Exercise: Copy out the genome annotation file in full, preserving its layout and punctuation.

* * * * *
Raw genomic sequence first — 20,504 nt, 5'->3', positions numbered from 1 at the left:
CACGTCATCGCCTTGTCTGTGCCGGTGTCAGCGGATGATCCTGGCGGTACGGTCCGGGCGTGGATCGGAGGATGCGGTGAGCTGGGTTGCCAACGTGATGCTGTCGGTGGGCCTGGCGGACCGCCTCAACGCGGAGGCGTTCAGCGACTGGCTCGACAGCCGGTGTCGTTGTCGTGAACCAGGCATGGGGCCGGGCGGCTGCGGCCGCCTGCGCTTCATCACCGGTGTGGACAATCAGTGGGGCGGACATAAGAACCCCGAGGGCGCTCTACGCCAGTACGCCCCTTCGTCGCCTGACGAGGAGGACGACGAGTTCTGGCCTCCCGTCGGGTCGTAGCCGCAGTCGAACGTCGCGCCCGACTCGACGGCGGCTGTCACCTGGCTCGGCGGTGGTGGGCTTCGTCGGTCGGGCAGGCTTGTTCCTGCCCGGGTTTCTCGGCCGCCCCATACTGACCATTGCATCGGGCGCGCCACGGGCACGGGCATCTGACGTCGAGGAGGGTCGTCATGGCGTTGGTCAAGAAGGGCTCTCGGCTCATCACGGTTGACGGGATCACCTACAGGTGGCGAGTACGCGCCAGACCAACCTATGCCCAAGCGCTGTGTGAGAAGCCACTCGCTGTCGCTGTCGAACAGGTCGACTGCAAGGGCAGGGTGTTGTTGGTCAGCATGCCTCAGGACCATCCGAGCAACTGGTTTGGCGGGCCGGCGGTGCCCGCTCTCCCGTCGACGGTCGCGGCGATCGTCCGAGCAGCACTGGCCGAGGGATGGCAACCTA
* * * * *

Raw genomic sequence first — 20,504 nt, 5'->3', positions numbered from 1 at the left:
CACGTCATCGCCTTGTCTGTGCCGGTGTCAGCGGATGATCCTGGCGGTACGGTCCGGGCGTGGATCGGAGGATGCGGTGAGCTGGGTTGCCAACGTGATGCTGTCGGTGGGCCTGGCGGACCGCCTCAACGCGGAGGCGTTCAGCGACTGGCTCGACAGCCGGTGTCGTTGTCGTGAACCAGGCATGGGGCCGGGCGGCTGCGGCCGCCTGCGCTTCATCACCGGTGTGGACAATCAGTGGGGCGGACATAAGAACCCCGAGGGCGCTCTACGCCAGTACGCCCCTTCGTCGCCTGACGAGGAGGACGACGAGTTCTGGCCTCCCGTCGGGTCGTAGCCGCAGTCGAACGTCGCGCCCGACTCGACGGCGGCTGTCACCTGGCTCGGCGGTGGTGGGCTTCGTCGGTCGGGCAGGCTTGTTCCTGCCCGGGTTTCTCGGCCGCCCCATACTGACCATTGCATCGGGCGCGCCACGGGCACGGGCATCTGACGTCGAGGAGGGTCGTCATGGCGTTGGTCAAGAAGGGCTCTCGGCTCATCACGGTTGACGGGATCACCTACAGGTGGCGAGTACGCGCCAGACCAACCTATGCCCAAGCGCTGTGTGAGAAGCCACTCGCTGTCGCTGTCGAACAGGTCGACTGCAAGGGCAGGGTGTTGTTGGTCAGCATGCCTCAGGACCATCCGAGCAACTGGTTTGGCGGGCCGGCGGTGCCCGCTCTCCCGTCGACGGTCGCGGCGATCGTCCGAGCAGCACTGGCCGAGGGATGGCAACCTA